JERUSALEM – Israel has completed successful tests of an advanced version of its David’s Sling intermediate missile interceptor system that it is developing jointly with the United States, the Defense Ministry said on Wednesday.
The system is designed to shoot down rockets with ranges of 100 to 200 km (63 to 125 miles) such as those in the arsenal of Iranian-backed Hezbollah, a Lebanese group that last fought a war with Israel in 2006, or aircraft or low-flying cruise missiles.
An initial version of David’s Sling completed testing in December 2015 and has been handed over to the Israeli air force but it has not yet been declared operational, a ministry official said.
The system is being developed and manufactured jointly by Israel’s state-owned Rafael Advanced Defense Systems Ltd. and Raytheon Co., a top U.S. arms maker.
The advanced testing announced on Wednesday included the interception of air-launched incoming test target missiles high over the Mediterranean, Moshe Patel of the Israel Missile Defense Organization said in a telephone briefing.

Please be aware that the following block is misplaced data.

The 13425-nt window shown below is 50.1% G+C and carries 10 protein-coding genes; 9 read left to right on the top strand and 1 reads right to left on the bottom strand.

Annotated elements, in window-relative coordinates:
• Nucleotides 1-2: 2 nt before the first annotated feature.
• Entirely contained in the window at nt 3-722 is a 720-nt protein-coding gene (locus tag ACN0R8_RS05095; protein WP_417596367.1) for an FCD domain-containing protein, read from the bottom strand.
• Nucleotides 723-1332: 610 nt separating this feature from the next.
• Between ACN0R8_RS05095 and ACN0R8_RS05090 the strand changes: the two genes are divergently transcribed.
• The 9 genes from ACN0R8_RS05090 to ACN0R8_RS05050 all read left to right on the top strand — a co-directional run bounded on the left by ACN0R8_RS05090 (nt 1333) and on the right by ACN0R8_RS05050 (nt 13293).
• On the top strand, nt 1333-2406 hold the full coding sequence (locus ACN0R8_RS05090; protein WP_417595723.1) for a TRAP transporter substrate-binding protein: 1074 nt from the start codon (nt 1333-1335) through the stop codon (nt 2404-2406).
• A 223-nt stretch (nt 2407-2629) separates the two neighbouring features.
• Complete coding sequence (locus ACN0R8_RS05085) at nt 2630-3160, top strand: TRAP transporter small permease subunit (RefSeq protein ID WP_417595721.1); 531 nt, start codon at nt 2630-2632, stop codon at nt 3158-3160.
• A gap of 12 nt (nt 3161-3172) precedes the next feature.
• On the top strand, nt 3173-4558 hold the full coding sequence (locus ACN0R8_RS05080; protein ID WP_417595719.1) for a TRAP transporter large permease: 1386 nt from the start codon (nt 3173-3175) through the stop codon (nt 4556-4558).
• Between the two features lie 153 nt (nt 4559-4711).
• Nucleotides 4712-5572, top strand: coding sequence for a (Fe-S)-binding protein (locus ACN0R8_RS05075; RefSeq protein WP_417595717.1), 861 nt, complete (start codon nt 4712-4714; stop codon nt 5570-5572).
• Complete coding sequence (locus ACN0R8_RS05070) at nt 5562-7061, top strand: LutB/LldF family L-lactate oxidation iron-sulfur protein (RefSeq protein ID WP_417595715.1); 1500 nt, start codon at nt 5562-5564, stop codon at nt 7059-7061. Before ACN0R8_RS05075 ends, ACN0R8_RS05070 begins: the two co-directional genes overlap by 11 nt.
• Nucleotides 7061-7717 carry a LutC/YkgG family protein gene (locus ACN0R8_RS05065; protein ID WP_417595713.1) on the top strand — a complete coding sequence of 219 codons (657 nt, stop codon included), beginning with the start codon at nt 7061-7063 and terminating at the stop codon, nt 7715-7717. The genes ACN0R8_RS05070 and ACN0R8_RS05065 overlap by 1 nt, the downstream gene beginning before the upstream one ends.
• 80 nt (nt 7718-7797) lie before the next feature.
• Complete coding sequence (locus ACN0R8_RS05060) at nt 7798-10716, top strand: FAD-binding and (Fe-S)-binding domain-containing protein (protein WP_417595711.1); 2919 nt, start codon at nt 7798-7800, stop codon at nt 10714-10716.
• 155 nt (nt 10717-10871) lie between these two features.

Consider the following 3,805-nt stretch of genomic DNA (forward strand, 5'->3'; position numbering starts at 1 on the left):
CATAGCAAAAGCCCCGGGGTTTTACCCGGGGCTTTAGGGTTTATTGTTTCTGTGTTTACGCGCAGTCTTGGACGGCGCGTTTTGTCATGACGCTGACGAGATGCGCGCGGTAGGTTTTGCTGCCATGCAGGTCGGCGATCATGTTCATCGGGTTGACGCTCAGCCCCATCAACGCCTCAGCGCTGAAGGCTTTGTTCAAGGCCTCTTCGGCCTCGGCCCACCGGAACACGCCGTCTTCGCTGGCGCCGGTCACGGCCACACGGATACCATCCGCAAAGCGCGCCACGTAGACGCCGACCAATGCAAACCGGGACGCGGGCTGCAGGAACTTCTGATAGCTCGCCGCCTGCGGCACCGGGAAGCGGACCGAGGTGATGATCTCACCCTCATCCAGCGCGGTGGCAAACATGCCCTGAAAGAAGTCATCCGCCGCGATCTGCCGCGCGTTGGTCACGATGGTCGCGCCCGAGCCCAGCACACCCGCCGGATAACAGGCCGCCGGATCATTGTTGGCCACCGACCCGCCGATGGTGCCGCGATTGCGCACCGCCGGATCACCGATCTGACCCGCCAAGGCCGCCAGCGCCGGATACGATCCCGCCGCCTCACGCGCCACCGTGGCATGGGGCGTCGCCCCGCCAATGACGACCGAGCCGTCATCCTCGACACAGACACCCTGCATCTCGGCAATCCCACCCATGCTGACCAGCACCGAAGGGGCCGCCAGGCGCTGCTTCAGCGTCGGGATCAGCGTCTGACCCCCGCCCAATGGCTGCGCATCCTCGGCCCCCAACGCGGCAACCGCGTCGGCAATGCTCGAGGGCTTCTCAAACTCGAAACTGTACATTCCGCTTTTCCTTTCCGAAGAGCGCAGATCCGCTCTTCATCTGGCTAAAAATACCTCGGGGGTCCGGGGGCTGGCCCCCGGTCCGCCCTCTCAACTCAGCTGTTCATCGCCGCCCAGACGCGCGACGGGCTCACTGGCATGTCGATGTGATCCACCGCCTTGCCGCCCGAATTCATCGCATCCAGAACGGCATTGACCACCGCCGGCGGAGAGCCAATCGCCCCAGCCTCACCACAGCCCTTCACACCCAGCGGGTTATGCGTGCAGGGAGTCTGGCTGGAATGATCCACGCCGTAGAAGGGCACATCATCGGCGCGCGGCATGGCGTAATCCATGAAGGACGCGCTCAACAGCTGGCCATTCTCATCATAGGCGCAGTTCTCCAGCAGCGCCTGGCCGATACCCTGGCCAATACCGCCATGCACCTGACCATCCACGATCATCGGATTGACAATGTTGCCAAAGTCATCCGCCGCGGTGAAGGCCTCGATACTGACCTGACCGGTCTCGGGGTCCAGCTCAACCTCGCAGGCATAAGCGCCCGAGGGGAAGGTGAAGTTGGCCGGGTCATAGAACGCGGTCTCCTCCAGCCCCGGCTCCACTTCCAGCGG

“The tests were intended to simulate anticipated future threats and in the coming years our system will deliver to the Israeli air force more capabilities and more confidence,” Patel said.
David’s Sling will fill the operational gap between the already deployed Iron Dome short-range rocket interceptor and the Arrow ballistic missile interceptor, both of which are in service.
Last week Israel handed over control of its U.S.-funded Arrow-3 missile interceptor, a “Star Wars”-like extension of its capabilities, which is designed to safely destroy incoming long-range missiles in outer space.
That system has been developed jointly by state-owned Israel Aerospace Industries and U.S. firm Boeing Co.
The U.S.-funded short-range Iron Dome interceptor built by Israel’s state-owned Rafael Advanced Defense Systems Ltd. was used extensively with high success rates in a 2014 Gaza war against Hamas militants.